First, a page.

Langford recalls: "It was such an amazing time - such unusual people wanted to be in the show. The cast list was phenomenal. There was Richard Briers, Stubby Kaye, Kate O'Mara and Ken Dodd.

"I did it for two series. I found there was an awful lot of 'But Doctor' lines in it, which made it awfully difficult."

Why, after 10 years of exile, is the show still so well remembered and well loved?

Andrew Beech, of the Doctor Who Appreciation Society, is a man who should be able shed some light on the phenomenon.

He says: "I think there is something very British about Doctor Who. People who point to the wobbly sets, and it was cheaply made, miss the point. Before the days of Star Wars, Doctor Who was pretty ground-breaking stuff. It had strong characterisation, good storylines and was genuinely scary to watch."

Although the Doctor saw off some of the deadliest foes known to mankind it was a little old lady from Birmingham who would turn out to be his most deadly opponent.

Beech explains: "There was one season when Tom Baker was the Doctor and there had been quite a bit of violence and horror used in the stories. Mary Whitehouse kicked up a real fuss. She complained about the effect it would have on young viewers."

He believes Whitehouse and her National Viewers and Listeners Association ground down the BBC which agreed to tone the series down. The end result was that the horror, violence and heart-stopping cliff hangers disappeared, to be replaced by a new lightweight more jokey kind of Doctor.

Today's fans are still hopeful of another regeneration.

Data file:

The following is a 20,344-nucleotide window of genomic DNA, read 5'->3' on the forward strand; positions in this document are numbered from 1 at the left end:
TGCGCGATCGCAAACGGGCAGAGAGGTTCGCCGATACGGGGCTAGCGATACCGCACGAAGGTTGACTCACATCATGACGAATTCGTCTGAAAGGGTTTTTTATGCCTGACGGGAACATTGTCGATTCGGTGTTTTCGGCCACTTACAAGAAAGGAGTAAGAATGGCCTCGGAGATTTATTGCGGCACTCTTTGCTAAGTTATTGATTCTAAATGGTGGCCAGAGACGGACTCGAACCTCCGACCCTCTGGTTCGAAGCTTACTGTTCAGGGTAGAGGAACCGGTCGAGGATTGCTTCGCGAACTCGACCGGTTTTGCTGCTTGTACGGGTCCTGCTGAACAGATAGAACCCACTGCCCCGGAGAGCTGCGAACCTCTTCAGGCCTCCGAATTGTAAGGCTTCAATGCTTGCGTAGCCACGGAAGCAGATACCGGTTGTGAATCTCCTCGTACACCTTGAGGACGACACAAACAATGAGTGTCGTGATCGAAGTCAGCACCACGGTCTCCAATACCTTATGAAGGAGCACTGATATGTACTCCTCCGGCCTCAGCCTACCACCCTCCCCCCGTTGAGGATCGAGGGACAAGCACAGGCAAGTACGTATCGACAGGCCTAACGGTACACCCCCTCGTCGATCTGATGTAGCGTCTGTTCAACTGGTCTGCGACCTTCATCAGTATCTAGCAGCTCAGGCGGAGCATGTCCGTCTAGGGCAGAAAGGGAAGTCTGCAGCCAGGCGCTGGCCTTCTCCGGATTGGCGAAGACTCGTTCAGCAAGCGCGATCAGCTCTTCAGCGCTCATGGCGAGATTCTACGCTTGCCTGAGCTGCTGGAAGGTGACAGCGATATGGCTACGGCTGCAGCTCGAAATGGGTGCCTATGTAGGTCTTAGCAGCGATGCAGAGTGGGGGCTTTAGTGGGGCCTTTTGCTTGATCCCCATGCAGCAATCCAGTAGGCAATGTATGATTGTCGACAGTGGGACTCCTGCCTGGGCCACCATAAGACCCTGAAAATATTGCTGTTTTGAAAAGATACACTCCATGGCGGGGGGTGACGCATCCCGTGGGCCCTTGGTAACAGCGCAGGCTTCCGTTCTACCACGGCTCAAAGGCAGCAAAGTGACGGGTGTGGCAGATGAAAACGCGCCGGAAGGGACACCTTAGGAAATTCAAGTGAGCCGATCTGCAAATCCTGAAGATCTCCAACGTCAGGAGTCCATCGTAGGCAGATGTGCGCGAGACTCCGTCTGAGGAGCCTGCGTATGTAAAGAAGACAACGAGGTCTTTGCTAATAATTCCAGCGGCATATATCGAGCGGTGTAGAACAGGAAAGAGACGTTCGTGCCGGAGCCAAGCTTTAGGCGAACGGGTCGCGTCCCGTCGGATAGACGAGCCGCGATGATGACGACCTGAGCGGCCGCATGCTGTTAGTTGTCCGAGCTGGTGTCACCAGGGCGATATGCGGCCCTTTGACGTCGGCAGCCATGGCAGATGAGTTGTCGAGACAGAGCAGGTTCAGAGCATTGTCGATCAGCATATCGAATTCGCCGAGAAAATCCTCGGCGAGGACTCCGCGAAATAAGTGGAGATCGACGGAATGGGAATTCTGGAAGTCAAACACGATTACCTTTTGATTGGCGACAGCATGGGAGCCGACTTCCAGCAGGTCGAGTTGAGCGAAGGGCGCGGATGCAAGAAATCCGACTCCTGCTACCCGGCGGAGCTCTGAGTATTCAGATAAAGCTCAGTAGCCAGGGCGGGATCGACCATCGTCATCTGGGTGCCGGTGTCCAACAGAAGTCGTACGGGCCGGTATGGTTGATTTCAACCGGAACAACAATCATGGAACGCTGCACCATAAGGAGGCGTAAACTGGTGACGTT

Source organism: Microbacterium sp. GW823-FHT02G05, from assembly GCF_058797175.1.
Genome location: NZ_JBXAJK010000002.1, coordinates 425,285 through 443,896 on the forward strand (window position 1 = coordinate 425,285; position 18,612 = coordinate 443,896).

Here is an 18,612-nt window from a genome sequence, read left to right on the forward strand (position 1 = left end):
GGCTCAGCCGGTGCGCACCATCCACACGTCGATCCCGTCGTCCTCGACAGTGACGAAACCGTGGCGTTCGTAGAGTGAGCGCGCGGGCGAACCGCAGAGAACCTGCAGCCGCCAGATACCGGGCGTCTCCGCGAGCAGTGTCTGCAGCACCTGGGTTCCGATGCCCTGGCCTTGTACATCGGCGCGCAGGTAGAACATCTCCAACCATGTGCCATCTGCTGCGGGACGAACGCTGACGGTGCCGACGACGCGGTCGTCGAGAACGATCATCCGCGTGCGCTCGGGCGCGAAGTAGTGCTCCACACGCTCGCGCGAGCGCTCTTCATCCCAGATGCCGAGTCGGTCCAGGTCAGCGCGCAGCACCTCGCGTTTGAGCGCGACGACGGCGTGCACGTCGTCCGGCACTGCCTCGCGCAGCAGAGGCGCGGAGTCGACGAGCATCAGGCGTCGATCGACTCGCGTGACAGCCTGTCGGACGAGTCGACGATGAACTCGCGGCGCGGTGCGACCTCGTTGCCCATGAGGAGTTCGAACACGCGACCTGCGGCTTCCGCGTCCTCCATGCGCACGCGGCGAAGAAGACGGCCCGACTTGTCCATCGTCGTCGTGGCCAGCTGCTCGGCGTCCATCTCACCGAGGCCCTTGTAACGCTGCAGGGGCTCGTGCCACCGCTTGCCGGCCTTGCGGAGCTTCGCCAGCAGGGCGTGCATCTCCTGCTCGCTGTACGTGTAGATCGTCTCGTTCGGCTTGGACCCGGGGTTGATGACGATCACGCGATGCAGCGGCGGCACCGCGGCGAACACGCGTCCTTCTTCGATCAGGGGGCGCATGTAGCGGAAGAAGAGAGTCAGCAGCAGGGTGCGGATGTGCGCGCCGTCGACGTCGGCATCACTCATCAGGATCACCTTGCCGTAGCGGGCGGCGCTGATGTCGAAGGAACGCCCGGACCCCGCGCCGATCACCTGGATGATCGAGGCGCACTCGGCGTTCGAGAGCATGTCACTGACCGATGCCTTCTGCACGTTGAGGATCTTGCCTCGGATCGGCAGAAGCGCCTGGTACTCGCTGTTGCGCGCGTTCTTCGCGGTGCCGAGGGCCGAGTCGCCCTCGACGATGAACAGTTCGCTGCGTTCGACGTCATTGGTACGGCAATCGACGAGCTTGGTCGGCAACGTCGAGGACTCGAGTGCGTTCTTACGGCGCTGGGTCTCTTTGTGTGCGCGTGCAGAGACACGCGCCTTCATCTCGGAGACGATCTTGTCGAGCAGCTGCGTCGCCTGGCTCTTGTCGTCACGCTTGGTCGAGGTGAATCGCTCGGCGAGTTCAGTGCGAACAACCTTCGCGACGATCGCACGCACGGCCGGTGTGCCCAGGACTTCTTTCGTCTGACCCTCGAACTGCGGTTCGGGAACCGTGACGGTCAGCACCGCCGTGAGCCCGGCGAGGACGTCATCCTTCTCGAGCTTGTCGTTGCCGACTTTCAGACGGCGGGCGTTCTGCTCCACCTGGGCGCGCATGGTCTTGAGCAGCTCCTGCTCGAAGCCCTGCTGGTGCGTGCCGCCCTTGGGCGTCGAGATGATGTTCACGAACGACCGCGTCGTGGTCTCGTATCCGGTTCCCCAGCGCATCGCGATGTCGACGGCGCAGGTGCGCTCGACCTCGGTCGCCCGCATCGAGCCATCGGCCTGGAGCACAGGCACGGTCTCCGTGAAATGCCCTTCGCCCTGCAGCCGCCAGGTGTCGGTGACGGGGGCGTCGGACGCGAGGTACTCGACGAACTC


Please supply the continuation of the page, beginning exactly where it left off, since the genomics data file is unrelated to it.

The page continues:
"It's 10 years since Doctor Who was pulled," says Beech " but we do know that the BBC is looking for a Saturday tea-time sci-fi series. So even if he appears to be dead it might be time to consider bringing him back to life."

GRAPHIC: Five Doctors: This special episode appeared in 1983 and featured all five Doctors to date. They are, from left: Richard Hurndall, representing original Doctor William Hartnell, Peter Davison, Tom Baker, Jon Pertwee, and Patrick Troughton.

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  • APA 6th ed.: Gould, Phil (1998-11-20). Who's a television legend. The Newcastle Journal p. Life, p. 11.
  • MLA 7th ed.: Gould, Phil. "Who's a television legend." The Newcastle Journal [add city] 1998-11-20, Life, p. 11. Print.
  • Chicago 15th ed.: Gould, Phil. "Who's a television legend." The Newcastle Journal, edition, sec., 1998-11-20
  • Turabian: Gould, Phil. "Who's a television legend." The Newcastle Journal, 1998-11-20, section, Life, p. 11 edition.
  • Wikipedia (this article): <ref>{{cite news| title=Who's a television legend | url= | work=The Newcastle Journal | pages=Life, p. 11 | date=1998-11-20 | via=Doctor Who Cuttings Archive | accessdate=14 July 2024 }}</ref>
  • Wikipedia (this page): <ref>{{cite web | title=Who's a television legend | url= | work=Doctor Who Cuttings Archive | accessdate=14 July 2024}}</ref>